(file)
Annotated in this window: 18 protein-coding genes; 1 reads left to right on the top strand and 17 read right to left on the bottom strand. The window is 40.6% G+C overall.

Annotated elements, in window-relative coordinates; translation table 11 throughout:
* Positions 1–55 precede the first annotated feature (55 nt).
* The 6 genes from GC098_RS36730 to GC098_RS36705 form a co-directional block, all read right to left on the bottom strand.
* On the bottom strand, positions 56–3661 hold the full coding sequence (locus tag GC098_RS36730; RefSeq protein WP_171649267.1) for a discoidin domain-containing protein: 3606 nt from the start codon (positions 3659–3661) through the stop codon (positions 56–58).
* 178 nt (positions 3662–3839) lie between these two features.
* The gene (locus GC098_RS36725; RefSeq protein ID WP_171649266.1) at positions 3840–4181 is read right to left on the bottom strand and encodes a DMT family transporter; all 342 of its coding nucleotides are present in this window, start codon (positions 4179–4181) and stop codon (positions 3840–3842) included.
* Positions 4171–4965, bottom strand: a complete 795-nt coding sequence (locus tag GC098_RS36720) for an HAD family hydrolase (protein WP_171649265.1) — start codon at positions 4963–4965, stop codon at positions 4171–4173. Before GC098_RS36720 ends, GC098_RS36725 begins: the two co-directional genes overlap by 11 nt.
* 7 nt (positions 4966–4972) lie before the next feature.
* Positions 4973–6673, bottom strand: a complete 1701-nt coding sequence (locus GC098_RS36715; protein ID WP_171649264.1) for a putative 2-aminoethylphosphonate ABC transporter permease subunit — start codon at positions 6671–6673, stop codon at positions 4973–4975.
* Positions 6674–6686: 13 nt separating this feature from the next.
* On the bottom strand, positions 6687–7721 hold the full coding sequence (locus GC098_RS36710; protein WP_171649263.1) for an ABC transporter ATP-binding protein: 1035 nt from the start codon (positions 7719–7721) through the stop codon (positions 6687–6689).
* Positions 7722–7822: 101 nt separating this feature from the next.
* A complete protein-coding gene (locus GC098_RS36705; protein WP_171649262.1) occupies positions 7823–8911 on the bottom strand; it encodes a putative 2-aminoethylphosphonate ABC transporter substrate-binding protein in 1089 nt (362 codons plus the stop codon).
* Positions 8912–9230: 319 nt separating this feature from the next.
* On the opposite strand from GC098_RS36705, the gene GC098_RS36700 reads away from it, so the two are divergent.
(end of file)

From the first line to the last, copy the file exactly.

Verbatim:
Annotated in this window: 18 protein-coding genes; 1 reads left to right on the top strand and 17 read right to left on the bottom strand. The window is 40.6% G+C overall.

Annotated elements, in window-relative coordinates; translation table 11 throughout:
* Positions 1–55 precede the first annotated feature (55 nt).
* The 6 genes from GC098_RS36730 to GC098_RS36705 form a co-directional block, all read right to left on the bottom strand.
* On the bottom strand, positions 56–3661 hold the full coding sequence (locus tag GC098_RS36730; RefSeq protein WP_171649267.1) for a discoidin domain-containing protein: 3606 nt from the start codon (positions 3659–3661) through the stop codon (positions 56–58).
* 178 nt (positions 3662–3839) lie between these two features.
* The gene (locus GC098_RS36725; RefSeq protein ID WP_171649266.1) at positions 3840–4181 is read right to left on the bottom strand and encodes a DMT family transporter; all 342 of its coding nucleotides are present in this window, start codon (positions 4179–4181) and stop codon (positions 3840–3842) included.
* Positions 4171–4965, bottom strand: a complete 795-nt coding sequence (locus tag GC098_RS36720) for an HAD family hydrolase (protein WP_171649265.1) — start codon at positions 4963–4965, stop codon at positions 4171–4173. Before GC098_RS36720 ends, GC098_RS36725 begins: the two co-directional genes overlap by 11 nt.
* 7 nt (positions 4966–4972) lie before the next feature.
* Positions 4973–6673, bottom strand: a complete 1701-nt coding sequence (locus GC098_RS36715; protein ID WP_171649264.1) for a putative 2-aminoethylphosphonate ABC transporter permease subunit — start codon at positions 6671–6673, stop codon at positions 4973–4975.
* Positions 6674–6686: 13 nt separating this feature from the next.
* On the bottom strand, positions 6687–7721 hold the full coding sequence (locus GC098_RS36710; protein WP_171649263.1) for an ABC transporter ATP-binding protein: 1035 nt from the start codon (positions 7719–7721) through the stop codon (positions 6687–6689).
* Positions 7722–7822: 101 nt separating this feature from the next.
* A complete protein-coding gene (locus GC098_RS36705; protein WP_171649262.1) occupies positions 7823–8911 on the bottom strand; it encodes a putative 2-aminoethylphosphonate ABC transporter substrate-binding protein in 1089 nt (362 codons plus the stop codon).
* Positions 8912–9230: 319 nt separating this feature from the next.
* On the opposite strand from GC098_RS36705, the gene GC098_RS36700 reads away from it, so the two are divergent.